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July 25, 2013CHICAGO - New England Patriots' offensive lineman Dan Connolly played his college football at Southeast Missouri State, earning all-conference recognition four consecutive seasons with 46 consecutive starts in the process.
After signing with the Jacksonville Jaguars in 2005, he made the active 53-man roster but played in just four games, was placed on injured reserve in 2006, and was eventually waived by the team in 2007.
Picked up by the Patriots the next season, Connolly spent two years with Bill Belichick's 'Dirty Show' before landing a job on the 53-man roster in 2009, then becoming a full-time starter - save for a couple injuries - through the course of the last three seasons.
The lesson, according to Penn State head coach Bill O'Brien, is that full-time contributors can come from unexpected places and, maybe more important, attention to development of younger players is going to be a key component to the Nittany Lions' ability to navigate strict NCAA sanctions in the coming years.
"We've got a plan right now to do a better job with the developmental players, whether it's 'Dirty Show' or maybe some younger players that play a little bit in the game but don't play more than twenty plays," O'Brien said Thursday morning at the Big Ten Media Days.
As has been the case at many top college football program through the years, Penn State's coaching staff frequently spent an overwhelming majority of time focusing solely on starters and second-stringers during the course of a typical football season. Third- and fourth-string backups, and walk-ons, unlikely to see game action barring unforeseen circumstances, received far more instructional attention during bowl preparations and the team's spring practice session.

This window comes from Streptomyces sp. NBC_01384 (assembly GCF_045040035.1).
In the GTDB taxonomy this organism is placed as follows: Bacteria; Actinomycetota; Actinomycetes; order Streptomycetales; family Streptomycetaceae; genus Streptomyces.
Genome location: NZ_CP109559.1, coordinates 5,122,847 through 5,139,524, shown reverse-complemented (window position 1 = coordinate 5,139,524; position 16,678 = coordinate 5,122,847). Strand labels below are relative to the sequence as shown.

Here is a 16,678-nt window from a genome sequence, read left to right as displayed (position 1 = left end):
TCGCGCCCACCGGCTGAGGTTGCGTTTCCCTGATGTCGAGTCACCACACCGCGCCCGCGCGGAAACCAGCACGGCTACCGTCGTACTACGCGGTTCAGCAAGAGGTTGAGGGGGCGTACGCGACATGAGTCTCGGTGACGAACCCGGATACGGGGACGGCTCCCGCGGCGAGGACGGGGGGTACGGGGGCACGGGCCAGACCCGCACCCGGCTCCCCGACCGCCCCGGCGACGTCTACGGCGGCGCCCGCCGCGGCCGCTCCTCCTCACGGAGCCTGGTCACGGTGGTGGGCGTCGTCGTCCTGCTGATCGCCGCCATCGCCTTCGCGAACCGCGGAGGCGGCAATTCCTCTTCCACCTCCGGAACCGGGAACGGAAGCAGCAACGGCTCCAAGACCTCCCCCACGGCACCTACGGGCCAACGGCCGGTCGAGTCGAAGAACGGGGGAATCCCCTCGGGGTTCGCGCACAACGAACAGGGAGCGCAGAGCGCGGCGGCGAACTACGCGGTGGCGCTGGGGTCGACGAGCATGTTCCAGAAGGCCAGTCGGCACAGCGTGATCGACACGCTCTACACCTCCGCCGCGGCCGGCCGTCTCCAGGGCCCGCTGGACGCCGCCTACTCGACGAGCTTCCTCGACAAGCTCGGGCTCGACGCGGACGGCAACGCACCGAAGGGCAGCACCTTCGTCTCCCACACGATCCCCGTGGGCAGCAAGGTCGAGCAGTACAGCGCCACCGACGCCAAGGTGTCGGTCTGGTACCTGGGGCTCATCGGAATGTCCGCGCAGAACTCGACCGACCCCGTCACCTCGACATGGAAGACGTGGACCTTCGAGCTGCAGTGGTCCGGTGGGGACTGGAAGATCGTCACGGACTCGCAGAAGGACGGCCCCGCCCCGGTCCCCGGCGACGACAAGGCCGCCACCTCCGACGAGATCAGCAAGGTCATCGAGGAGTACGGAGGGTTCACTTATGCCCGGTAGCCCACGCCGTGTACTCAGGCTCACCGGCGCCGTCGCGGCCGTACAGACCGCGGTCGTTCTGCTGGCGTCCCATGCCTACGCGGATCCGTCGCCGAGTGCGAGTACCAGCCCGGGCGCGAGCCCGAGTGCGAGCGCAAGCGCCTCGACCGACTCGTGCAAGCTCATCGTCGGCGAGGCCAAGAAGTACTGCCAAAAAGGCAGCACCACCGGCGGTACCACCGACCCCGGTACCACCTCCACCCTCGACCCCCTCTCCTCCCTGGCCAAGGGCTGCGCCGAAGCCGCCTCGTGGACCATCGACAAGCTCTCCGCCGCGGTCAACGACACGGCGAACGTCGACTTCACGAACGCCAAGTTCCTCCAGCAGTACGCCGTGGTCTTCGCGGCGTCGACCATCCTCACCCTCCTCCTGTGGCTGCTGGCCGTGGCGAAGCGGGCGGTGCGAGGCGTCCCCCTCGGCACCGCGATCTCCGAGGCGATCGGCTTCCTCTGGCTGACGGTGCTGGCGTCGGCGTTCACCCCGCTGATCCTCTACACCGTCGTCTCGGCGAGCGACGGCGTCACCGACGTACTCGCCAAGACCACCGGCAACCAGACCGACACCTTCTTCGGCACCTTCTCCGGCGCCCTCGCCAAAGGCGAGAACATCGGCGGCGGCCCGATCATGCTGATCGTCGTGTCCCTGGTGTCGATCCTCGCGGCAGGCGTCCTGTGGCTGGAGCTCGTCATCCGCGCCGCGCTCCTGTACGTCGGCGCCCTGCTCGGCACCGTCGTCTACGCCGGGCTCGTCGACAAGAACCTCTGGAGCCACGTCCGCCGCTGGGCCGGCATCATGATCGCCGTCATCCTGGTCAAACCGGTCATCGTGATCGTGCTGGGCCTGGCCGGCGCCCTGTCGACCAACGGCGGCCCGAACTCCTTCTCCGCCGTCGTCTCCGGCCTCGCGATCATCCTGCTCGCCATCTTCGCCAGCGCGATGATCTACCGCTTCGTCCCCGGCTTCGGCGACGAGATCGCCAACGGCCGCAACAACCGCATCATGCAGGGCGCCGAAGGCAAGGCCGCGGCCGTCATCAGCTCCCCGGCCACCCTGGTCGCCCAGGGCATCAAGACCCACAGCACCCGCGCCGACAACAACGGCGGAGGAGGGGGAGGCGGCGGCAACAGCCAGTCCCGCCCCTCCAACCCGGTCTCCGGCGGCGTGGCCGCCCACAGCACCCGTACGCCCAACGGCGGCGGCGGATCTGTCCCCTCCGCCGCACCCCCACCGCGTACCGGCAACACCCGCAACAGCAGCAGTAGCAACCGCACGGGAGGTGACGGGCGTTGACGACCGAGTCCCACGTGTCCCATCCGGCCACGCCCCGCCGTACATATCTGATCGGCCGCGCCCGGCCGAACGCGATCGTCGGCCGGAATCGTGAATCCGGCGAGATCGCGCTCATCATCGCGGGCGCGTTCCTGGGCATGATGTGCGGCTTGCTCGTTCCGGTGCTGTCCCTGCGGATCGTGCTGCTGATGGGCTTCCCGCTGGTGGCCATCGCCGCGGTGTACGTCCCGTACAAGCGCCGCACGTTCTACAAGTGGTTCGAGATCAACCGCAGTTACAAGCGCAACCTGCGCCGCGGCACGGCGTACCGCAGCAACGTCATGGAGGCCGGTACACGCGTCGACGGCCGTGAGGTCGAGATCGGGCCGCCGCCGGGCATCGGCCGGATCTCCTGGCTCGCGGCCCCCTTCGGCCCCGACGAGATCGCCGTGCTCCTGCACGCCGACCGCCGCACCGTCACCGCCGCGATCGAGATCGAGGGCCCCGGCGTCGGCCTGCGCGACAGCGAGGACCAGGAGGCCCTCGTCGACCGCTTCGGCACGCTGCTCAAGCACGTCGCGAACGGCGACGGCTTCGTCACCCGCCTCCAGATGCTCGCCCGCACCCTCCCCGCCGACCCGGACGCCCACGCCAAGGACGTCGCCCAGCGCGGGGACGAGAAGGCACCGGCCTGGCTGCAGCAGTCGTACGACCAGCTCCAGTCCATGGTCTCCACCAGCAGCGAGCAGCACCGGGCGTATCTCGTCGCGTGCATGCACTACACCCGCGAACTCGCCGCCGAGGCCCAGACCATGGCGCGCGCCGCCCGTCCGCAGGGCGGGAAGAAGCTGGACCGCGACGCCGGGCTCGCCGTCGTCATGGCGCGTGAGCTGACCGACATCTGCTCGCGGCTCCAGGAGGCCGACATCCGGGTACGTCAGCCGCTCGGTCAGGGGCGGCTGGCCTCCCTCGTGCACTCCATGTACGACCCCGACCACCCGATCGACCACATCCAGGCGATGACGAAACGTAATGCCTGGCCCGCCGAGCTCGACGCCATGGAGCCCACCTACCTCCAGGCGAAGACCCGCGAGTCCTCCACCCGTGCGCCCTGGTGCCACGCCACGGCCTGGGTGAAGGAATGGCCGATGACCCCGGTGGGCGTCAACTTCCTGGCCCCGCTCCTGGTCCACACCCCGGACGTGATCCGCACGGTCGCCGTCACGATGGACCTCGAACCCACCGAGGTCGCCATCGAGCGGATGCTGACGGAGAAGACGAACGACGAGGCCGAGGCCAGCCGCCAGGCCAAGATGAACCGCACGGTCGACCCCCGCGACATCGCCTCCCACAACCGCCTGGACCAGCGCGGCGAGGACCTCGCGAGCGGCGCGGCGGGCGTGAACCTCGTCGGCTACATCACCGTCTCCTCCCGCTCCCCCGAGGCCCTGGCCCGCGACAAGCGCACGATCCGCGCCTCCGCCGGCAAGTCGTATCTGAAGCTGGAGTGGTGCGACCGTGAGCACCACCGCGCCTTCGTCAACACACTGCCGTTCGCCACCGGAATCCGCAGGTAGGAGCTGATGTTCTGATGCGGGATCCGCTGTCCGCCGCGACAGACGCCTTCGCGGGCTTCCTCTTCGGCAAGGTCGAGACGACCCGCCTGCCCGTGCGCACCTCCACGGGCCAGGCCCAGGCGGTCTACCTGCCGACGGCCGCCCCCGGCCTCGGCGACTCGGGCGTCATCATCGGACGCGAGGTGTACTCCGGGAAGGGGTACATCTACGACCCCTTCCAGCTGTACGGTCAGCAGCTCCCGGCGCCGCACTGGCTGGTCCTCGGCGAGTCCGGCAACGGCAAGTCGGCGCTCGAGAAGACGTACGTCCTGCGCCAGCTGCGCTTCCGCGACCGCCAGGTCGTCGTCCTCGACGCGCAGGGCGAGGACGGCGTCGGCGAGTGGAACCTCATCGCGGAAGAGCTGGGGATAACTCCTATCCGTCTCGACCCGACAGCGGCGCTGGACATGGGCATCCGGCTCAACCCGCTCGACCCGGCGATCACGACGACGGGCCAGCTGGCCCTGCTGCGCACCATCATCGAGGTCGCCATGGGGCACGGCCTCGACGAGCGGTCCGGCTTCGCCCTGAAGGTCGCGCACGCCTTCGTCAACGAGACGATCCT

Of course, with sanctions severely hampering O'Brien's program from bringing in a full 85-scholarship roster, adjustments were made last season and, according to the Nittany Lions' second-year head coach, a well-thought out addition will be made to the practice schedule on Mondays during the upcoming 2013 season.
Though O'Brien prefaced his plan by noting that overall team health could alter his plans somewhat, he intends to match up the backups against each other on Monday afternoons in a scrimmage-like environment, with graduate assistants calling the plays on both sides of the ball, while the team's regular contributors condition with strength coach Craig Fitzgerald.
"We're going to have basically a 'Dirty Show' developmental scrimmage," he said. "Maybe let the graduate assistants call the plays and I'm going to watch it from afar and just run our base packages and just let the guys play.
"I thought about that a lot in the offseason because I remember one of the best things that Bill Belichick did in New England was, after every practice, he would take the practice squad guys and any developmental player that was on the 53-man roster that maybe wasn't playing a lot, and, they couldn't scrimmage because they didn't have enough players in the NFL, but maybe he was one-on-one offensive line/defensive line, wide receiver/DB, seven-on-seven with the wide receivers, DBs and quarterbacks."
Citing Connolly as the manifestation of that extra attention to practice squad players, O'Brien maintained that his new approach at Penn State could also provide dividends.
"(For Connolly), a lot of it has to do with the improvement of what they did in those post-practice sessions," he said. "So, I'm going to try to do something like that this year for those types of guys.
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